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tools to put an back of the anvil to shape the metal. on the back of the forge is this box, and this would ride up here . in here, we have about 250 pounds of coal. we are very self-sufficient. all in all this weighs about 2000 pounds and it would be pulled by -- and 6 mules. i will go back in here and finish forging. thank you. was it hot? >> it was really hot. john baronich: blacksmiths would do a lot of their work at night. basically so they could see the color of the metal. the sun is starting to come up
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so i would have to be careful. i would burn up my piece of metal. there we go. a nice orange color. now, rounding my corners on here and bringing this metal to a point, and then in a minute, i will show you how to bend the point over and what i'm working on is what i call the pigtail. now you can see we would round this off -- so if you were to hang your hat or coat, it would not rip. also it's kind of decorative. kind of looks pretty with that pigtail in the back, and gives
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you a place to put your things when you are eating, too. now i have this to a point. i will heat it back up and roll it. it's always good to have a good apprentice. keep comping -- keep pumping. >> tell is about your wagon. how did you determine the size? john baronich: i was a metal and wood shop teacher for number of years, and being a reenactor, we needed a forge for our artillery group. i wrote to the national archives in washington, d.c., and about two months later i received a plan book of about 135 pages with all of the details on how to make the forge. i did make this forge everything here except the wheels and the vice.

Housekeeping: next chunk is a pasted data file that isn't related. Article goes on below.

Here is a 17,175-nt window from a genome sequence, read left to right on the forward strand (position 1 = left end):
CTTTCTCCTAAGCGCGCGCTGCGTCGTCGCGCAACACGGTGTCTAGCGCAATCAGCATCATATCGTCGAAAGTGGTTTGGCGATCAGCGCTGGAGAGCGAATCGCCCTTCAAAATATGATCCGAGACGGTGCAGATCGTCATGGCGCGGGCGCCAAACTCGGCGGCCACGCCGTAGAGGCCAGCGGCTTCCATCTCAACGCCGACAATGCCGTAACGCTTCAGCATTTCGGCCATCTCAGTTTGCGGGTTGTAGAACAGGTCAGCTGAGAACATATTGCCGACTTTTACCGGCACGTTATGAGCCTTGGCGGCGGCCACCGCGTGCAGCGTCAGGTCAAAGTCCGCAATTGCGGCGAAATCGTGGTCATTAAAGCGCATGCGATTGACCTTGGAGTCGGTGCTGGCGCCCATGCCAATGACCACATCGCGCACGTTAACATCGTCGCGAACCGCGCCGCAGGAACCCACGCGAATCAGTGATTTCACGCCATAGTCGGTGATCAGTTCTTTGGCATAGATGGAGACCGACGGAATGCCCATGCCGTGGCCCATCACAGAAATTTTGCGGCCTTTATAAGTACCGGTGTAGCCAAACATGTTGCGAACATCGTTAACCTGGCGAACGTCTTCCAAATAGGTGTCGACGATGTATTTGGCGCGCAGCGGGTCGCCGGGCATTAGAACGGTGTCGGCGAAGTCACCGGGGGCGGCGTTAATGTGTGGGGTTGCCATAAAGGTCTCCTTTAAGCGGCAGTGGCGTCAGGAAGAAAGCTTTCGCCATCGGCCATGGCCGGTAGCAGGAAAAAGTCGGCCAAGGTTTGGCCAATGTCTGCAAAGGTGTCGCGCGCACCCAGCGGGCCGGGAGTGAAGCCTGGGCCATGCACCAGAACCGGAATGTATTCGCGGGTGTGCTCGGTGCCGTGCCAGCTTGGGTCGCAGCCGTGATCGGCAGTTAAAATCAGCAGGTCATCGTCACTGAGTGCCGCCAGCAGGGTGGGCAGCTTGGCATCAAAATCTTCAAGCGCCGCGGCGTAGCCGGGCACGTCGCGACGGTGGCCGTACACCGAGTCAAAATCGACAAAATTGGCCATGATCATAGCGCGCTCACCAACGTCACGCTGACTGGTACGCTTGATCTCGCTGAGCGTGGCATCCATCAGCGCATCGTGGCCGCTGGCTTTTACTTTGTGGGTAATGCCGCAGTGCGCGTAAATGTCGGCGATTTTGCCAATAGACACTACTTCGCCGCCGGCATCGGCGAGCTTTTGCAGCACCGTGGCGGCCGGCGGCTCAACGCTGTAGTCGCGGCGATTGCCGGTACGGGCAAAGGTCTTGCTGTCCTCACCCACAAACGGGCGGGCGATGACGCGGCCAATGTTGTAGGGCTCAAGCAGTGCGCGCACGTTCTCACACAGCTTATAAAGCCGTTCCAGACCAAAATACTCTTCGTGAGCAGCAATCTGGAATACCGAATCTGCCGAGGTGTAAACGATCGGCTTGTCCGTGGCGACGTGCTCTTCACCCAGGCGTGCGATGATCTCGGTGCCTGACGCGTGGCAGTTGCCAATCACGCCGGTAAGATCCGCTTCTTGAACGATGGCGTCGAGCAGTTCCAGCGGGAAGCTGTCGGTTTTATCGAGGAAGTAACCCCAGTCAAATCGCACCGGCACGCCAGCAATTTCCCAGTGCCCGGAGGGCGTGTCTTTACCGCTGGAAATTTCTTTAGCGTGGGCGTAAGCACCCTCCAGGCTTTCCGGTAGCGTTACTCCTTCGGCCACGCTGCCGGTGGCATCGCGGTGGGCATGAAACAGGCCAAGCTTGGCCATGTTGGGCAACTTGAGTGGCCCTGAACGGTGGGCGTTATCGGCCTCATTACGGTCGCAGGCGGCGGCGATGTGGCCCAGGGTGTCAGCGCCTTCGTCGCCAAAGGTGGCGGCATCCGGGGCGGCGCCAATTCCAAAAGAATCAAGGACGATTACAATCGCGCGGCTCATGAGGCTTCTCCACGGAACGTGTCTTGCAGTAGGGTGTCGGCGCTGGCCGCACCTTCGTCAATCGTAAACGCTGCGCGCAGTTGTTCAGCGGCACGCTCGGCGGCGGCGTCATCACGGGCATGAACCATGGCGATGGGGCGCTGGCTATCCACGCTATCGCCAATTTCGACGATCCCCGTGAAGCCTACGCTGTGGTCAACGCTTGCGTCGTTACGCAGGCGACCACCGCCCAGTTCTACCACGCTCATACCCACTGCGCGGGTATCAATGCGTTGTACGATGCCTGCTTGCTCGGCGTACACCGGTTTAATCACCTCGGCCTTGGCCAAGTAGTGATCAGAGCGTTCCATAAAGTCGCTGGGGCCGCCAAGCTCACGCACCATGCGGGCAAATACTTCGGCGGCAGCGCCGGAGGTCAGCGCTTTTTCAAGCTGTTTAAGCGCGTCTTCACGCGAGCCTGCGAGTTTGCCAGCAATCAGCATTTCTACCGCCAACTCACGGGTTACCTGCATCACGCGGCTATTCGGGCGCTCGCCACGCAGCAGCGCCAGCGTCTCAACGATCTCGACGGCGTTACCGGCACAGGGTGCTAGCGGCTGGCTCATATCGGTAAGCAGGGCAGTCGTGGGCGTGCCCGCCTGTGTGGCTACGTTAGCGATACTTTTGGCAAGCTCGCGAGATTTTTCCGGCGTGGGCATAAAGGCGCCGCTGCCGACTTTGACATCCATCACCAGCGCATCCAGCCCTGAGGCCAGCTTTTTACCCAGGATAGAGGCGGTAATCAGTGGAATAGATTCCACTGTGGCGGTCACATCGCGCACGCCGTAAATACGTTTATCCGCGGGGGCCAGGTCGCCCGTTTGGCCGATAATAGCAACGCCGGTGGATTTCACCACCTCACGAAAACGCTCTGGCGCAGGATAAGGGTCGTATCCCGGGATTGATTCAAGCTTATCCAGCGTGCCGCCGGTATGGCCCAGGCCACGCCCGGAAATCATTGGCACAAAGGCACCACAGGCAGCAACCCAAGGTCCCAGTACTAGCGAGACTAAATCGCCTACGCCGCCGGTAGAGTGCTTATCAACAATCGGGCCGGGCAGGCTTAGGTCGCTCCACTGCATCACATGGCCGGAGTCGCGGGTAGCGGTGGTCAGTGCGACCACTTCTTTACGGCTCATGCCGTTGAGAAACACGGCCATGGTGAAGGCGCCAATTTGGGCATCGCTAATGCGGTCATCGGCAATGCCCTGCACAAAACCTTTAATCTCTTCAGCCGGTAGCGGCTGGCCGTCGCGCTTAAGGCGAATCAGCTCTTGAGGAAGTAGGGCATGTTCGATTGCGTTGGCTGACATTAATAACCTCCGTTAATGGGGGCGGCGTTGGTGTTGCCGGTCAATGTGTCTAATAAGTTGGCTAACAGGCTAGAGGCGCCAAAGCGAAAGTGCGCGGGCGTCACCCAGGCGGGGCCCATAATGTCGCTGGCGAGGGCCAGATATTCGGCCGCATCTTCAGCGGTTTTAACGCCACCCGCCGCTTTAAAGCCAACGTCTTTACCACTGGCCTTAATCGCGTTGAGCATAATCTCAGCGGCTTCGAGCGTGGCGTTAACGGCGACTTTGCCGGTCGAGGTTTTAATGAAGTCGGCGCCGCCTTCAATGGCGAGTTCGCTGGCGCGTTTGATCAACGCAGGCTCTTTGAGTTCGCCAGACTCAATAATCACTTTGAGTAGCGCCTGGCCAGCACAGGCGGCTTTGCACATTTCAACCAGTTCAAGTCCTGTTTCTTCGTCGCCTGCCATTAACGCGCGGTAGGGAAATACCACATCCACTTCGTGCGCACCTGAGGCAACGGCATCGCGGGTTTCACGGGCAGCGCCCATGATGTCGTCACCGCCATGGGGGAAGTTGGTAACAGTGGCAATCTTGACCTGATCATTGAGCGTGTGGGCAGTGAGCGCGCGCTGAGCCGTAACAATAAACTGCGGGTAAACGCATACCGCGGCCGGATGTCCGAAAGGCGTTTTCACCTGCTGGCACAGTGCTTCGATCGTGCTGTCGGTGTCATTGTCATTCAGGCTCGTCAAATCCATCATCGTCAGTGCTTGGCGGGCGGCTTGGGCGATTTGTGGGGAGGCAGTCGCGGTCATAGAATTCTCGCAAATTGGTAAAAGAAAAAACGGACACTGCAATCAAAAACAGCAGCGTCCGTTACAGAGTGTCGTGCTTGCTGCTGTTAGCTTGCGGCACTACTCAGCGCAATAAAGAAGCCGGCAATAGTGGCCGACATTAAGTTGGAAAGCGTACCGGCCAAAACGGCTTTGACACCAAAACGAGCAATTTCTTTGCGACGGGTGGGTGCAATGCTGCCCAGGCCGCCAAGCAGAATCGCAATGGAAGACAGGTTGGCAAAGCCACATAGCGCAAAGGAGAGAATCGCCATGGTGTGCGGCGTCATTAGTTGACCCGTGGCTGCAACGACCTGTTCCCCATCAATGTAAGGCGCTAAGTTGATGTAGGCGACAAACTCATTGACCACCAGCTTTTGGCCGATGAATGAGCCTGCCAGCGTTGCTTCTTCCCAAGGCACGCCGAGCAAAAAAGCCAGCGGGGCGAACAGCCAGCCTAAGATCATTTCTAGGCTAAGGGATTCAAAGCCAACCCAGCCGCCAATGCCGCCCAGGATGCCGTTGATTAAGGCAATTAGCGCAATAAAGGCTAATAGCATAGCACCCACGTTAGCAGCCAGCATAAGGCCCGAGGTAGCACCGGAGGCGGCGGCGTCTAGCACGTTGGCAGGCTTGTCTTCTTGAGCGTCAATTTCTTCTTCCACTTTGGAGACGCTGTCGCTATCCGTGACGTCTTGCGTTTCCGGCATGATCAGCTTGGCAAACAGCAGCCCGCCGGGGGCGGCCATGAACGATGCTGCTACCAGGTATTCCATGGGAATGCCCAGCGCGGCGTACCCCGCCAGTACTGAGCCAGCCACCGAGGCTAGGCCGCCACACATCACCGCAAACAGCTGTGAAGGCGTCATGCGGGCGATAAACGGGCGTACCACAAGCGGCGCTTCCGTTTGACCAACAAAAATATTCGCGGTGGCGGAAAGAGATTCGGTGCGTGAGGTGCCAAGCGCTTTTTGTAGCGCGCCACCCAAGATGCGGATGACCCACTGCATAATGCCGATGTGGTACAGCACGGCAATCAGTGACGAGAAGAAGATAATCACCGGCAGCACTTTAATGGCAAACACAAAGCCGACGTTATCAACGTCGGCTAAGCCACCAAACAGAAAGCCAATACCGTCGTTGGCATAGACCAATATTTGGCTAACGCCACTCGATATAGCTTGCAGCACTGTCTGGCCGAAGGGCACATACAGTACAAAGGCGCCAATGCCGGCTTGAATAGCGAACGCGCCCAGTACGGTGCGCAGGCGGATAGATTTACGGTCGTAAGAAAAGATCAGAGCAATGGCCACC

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it took about two years. i cut down my own oak tree and asked three -- ash tree and cut to those dimensions at all of the rivets are things that i forged and fabricated. ok i aim going to bend the pigtail. so, i hold this over the anvil. just very carefully hit it. and there is the pigtail at this point. now i'm making a little hook. it looks like this, called the teardrop hook. now the next step is to make the actual hook itself. once again, i have to heat it back up.
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in making the forge, i have come to find out there's only five or six of these in the entire country and they do have an original one, which i did go and see down in chickamauga chattanooga battlefield. i did take some pictures to get the finer details of the chains on the hooks so this forge is a very, very accurate. now, i do not want to ruin my pigtail, so i have to cool it off in water to harden it. ok? you can see this as black and this is still orange. this will be very easy now to bend. i put it over the war and of the annville -- over the horn of the
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anvil. straightened it out. and there is my curve. now cut this off here and i will make the top and, called the teardrop. ok. >> ready to heat it up again boss? john baronich: yep heat it back up. i use a tool called a cut off hardy, which is a chisel with a square shank on it. just put that back on the and bowl. i will take the metal and i will be hitting this and then i will -- just put that back on the